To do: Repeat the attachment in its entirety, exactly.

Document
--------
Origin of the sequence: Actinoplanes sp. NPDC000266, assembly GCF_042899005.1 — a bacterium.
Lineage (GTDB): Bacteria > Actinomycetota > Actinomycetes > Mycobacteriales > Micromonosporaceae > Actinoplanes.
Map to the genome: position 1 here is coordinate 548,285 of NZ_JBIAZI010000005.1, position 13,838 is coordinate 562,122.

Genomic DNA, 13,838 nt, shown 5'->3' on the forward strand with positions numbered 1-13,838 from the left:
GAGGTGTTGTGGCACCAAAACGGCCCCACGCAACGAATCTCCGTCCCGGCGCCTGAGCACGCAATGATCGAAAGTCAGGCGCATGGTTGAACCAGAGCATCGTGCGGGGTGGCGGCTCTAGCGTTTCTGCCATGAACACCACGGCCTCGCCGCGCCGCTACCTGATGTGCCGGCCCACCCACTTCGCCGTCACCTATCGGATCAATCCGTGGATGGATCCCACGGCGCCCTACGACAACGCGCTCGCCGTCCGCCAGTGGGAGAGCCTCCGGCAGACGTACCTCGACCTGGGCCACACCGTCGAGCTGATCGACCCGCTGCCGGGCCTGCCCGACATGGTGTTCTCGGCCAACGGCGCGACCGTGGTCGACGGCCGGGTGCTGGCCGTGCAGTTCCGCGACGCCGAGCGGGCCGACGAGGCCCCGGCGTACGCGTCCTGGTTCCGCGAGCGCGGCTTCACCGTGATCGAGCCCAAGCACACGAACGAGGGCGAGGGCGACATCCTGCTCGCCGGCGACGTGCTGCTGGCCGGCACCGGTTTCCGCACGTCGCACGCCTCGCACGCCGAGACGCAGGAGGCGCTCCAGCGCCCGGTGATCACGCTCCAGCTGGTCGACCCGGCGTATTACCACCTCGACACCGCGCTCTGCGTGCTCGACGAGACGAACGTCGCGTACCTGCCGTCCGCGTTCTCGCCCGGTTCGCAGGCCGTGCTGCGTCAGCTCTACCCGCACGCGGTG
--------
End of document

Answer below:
Origin of the sequence: Actinoplanes sp. NPDC000266, assembly GCF_042899005.1 — a bacterium.
Lineage (GTDB): Bacteria > Actinomycetota > Actinomycetes > Mycobacteriales > Micromonosporaceae > Actinoplanes.
Map to the genome: position 1 here is coordinate 548,285 of NZ_JBIAZI010000005.1, position 13,838 is coordinate 562,122.

Genomic DNA, 13,838 nt, shown 5'->3' on the forward strand with positions numbered 1-13,838 from the left:
GAGGTGTTGTGGCACCAAAACGGCCCCACGCAACGAATCTCCGTCCCGGCGCCTGAGCACGCAATGATCGAAAGTCAGGCGCATGGTTGAACCAGAGCATCGTGCGGGGTGGCGGCTCTAGCGTTTCTGCCATGAACACCACGGCCTCGCCGCGCCGCTACCTGATGTGCCGGCCCACCCACTTCGCCGTCACCTATCGGATCAATCCGTGGATGGATCCCACGGCGCCCTACGACAACGCGCTCGCCGTCCGCCAGTGGGAGAGCCTCCGGCAGACGTACCTCGACCTGGGCCACACCGTCGAGCTGATCGACCCGCTGCCGGGCCTGCCCGACATGGTGTTCTCGGCCAACGGCGCGACCGTGGTCGACGGCCGGGTGCTGGCCGTGCAGTTCCGCGACGCCGAGCGGGCCGACGAGGCCCCGGCGTACGCGTCCTGGTTCCGCGAGCGCGGCTTCACCGTGATCGAGCCCAAGCACACGAACGAGGGCGAGGGCGACATCCTGCTCGCCGGCGACGTGCTGCTGGCCGGCACCGGTTTCCGCACGTCGCACGCCTCGCACGCCGAGACGCAGGAGGCGCTCCAGCGCCCGGTGATCACGCTCCAGCTGGTCGACCCGGCGTATTACCACCTCGACACCGCGCTCTGCGTGCTCGACGAGACGAACGTCGCGTACCTGCCGTCCGCGTTCTCGCCCGGTTCGCAGGCCGTGCTGCGTCAGCTCTACCCGCACGCGGTG